In my opinion, independent, carefully conducted scientific studies indicate that an accurate, rapid, relatively sensitive, and inexpensive laboratory test substantially reduces the major long-term risk of blood transfusion in the United States; donor ALT has emerged as one of the most effective laboratory determinants for reducing the incidence of NANB PTH. Despite its nonspecificity and limited predictive value, ALT screening may prevent up to 30 percent of cases, one-half of which would progress to chronic liver disease and then possibly to cirrhosis and hepatocellular carcinoma. Blood donors appear to understand and accept the testing rationale as a reasonable precaution. Admittedly, ALT screening is not a perfect solution. It has not been validated by prospective studies and probably nerver will be. Determination of the proper cutoff value remains controversial. However, the risk of PTH progresses with increasing ALT levels, so that the real issue is not whether to test, but how best to configure the test to exclude the fewest false-positive donors while detecting the most true-positive donors. It is undesirable and expensive to discard safe units of blood, but the primary responsibility of blood collectors is to ensure an adequate supply of safe components. Some still consider the ALT assay technically too demanding for routine use. However, technical concerns regarding performance and interpretation are not insurmountable, and both quality control and proficiency testing are being addressed at the national level. The assay is capable of great precision, and a system employing a national standard and single cutoff has already been described and tested with excellent results. Circumstances have changed since donor screening with ALT was widely implemented in 1986. More thorough screening and testing have eliminated many high-risk donors. Public expectations have changed as well. While it is neither reasonable nor responsible to promise the public blood transfusions without risk, neither is it prudent to propose any major change in management of the blood supply without compelling evidence that such a change will not impair transfusion safety. It is hard to defend discontinuing the ALT screen at this time, expecially when the costs of retaining it are minimal and the benefits clearly greater than those of screening for HTLV-I and for Treponema pallidum (in the United States) or HIV-2 (in West Germany). A first-generation assay specific for antibody to hepatitis C will probably be available within a year. If preliminary indications prove correct, it may prevent as much as 90 percent of NANB PTH. Test sensitivity will have to be improved or an antigen test will have to be developed to narrow the seronegative window. With this assay, we should be able to determine whether additional important NANB agents exist. Until then, if a burden of proof exists, it is to demonstrate that ALT screening no longer detects enough infectious donors to justify its retention. Before such data are available, policy makers should err on the side of recipient safety.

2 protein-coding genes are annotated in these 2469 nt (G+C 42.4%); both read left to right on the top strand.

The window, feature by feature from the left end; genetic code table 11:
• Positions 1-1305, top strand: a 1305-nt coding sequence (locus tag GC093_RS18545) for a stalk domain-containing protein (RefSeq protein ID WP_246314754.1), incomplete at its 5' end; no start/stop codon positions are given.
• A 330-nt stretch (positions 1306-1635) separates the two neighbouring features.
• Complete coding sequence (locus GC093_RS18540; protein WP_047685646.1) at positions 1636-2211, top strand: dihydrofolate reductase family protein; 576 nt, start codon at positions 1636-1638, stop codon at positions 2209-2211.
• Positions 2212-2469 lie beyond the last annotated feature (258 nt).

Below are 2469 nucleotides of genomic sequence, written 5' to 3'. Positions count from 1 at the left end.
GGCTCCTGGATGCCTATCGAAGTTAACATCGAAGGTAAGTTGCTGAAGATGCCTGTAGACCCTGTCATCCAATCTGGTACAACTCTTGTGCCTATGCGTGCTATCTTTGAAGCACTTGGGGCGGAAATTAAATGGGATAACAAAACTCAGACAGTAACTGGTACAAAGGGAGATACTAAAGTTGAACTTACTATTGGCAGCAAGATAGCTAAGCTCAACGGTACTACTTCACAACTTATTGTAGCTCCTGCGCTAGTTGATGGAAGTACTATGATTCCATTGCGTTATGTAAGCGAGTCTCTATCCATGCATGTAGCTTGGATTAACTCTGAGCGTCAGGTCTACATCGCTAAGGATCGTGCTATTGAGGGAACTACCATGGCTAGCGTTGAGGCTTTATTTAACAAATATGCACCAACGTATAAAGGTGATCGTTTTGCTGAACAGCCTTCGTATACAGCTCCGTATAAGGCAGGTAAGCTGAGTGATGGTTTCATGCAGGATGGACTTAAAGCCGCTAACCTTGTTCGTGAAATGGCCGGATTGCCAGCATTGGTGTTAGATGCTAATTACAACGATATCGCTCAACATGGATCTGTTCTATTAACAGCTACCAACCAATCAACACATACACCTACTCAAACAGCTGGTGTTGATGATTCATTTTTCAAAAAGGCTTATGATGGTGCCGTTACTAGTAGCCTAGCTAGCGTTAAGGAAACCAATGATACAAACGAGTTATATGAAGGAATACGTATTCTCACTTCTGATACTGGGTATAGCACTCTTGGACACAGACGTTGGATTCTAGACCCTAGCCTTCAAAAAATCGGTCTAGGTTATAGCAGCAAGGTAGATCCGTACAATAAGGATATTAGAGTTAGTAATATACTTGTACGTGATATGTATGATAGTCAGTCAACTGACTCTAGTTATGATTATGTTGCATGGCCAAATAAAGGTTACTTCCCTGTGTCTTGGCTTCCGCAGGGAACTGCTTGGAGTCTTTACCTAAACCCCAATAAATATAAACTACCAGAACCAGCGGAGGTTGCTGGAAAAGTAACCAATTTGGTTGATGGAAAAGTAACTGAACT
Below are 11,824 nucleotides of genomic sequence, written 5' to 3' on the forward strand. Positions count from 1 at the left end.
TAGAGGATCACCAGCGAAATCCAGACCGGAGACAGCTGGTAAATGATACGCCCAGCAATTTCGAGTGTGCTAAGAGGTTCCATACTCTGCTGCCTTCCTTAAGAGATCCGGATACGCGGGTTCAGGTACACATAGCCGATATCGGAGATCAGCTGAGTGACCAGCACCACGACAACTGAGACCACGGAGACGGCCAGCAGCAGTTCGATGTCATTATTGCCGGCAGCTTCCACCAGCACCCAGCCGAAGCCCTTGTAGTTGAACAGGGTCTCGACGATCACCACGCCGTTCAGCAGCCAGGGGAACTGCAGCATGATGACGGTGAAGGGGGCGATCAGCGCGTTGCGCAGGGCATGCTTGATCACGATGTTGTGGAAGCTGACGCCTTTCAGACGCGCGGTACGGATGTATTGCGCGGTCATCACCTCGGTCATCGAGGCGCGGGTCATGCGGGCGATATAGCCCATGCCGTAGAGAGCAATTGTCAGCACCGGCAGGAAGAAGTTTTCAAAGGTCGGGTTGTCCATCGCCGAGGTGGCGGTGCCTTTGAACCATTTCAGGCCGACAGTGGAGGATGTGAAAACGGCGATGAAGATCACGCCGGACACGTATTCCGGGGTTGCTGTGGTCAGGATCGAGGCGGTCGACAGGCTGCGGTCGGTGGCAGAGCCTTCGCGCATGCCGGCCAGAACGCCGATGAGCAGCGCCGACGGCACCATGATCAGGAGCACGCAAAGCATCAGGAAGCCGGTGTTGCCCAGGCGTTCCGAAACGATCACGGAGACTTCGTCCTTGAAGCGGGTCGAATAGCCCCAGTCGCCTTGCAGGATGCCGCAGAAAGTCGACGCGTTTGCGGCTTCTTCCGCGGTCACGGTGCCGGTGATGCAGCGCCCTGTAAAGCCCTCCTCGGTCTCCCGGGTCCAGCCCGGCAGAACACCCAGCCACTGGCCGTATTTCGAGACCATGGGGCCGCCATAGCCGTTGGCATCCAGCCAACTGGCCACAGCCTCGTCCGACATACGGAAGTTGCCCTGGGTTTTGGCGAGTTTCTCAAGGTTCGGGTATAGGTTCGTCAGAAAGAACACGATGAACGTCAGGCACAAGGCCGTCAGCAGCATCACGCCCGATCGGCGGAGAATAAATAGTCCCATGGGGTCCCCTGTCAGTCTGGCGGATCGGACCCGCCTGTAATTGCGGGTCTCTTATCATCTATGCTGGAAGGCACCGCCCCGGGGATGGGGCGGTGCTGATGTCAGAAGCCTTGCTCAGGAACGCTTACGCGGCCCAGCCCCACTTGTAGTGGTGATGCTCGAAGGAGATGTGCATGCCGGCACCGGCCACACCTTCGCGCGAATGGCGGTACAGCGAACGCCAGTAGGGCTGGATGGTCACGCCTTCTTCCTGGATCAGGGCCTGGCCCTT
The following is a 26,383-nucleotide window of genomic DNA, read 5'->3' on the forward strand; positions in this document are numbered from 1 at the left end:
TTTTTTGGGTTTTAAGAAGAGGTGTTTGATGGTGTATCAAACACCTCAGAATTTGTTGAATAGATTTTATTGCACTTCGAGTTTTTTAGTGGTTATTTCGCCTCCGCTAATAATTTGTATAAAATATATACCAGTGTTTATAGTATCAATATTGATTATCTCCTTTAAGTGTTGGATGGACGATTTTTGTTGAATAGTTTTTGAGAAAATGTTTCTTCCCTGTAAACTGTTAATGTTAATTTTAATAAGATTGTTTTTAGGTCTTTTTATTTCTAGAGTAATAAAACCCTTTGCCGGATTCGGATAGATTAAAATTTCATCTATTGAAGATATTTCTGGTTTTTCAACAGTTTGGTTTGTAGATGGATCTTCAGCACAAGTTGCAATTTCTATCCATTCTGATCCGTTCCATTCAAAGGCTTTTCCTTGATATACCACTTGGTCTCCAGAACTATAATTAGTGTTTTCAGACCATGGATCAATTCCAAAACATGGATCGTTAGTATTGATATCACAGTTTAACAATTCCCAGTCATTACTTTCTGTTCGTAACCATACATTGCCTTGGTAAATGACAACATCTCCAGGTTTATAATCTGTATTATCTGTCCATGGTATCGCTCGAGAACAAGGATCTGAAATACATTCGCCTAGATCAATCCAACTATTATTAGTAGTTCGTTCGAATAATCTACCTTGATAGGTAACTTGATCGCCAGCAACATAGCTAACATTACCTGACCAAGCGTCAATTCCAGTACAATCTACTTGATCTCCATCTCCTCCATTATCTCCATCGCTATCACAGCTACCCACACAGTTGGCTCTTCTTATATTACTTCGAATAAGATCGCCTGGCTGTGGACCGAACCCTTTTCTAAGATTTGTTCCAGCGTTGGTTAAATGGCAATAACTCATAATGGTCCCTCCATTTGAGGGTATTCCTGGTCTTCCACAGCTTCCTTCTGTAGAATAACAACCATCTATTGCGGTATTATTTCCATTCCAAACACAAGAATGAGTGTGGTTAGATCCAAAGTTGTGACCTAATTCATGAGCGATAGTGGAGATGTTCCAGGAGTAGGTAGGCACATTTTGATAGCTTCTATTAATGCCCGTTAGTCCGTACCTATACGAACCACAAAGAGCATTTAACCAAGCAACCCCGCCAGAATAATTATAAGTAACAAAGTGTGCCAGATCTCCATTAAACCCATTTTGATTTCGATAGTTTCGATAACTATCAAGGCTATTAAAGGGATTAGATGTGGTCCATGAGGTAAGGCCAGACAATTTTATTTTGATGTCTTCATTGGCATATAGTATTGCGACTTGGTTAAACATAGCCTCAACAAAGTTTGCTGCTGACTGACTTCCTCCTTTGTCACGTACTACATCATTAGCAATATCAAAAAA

|Original language||English (US)|
|Number of pages||5|
|State||Published - 1990|
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